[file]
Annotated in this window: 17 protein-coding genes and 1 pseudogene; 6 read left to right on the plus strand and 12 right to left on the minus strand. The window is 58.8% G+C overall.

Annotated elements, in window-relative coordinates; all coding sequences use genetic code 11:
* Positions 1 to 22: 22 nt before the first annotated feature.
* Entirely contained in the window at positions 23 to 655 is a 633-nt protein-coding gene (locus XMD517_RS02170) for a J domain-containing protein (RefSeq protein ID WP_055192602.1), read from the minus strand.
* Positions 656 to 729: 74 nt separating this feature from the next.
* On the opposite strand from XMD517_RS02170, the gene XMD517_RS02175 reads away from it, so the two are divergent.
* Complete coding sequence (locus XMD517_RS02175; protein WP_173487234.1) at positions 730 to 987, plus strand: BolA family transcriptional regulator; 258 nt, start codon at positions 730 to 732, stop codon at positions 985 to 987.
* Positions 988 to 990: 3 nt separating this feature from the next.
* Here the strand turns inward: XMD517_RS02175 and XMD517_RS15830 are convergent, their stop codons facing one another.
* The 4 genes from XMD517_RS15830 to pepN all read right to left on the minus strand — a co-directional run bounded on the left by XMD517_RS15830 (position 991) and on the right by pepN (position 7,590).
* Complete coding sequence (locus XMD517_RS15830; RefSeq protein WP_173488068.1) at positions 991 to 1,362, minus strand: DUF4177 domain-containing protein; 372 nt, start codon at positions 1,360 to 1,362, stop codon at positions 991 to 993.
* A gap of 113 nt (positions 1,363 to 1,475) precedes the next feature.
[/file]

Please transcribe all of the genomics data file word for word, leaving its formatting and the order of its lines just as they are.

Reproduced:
Annotated in this window: 17 protein-coding genes and 1 pseudogene; 6 read left to right on the plus strand and 12 right to left on the minus strand. The window is 58.8% G+C overall.

Annotated elements, in window-relative coordinates; all coding sequences use genetic code 11:
* Positions 1 to 22: 22 nt before the first annotated feature.
* Entirely contained in the window at positions 23 to 655 is a 633-nt protein-coding gene (locus XMD517_RS02170) for a J domain-containing protein (RefSeq protein ID WP_055192602.1), read from the minus strand.
* Positions 656 to 729: 74 nt separating this feature from the next.
* On the opposite strand from XMD517_RS02170, the gene XMD517_RS02175 reads away from it, so the two are divergent.
* Complete coding sequence (locus XMD517_RS02175; protein WP_173487234.1) at positions 730 to 987, plus strand: BolA family transcriptional regulator; 258 nt, start codon at positions 730 to 732, stop codon at positions 985 to 987.
* Positions 988 to 990: 3 nt separating this feature from the next.
* Here the strand turns inward: XMD517_RS02175 and XMD517_RS15830 are convergent, their stop codons facing one another.
* The 4 genes from XMD517_RS15830 to pepN all read right to left on the minus strand — a co-directional run bounded on the left by XMD517_RS15830 (position 991) and on the right by pepN (position 7,590).
* Complete coding sequence (locus XMD517_RS15830; RefSeq protein WP_173488068.1) at positions 991 to 1,362, minus strand: DUF4177 domain-containing protein; 372 nt, start codon at positions 1,360 to 1,362, stop codon at positions 991 to 993.
* A gap of 113 nt (positions 1,363 to 1,475) precedes the next feature.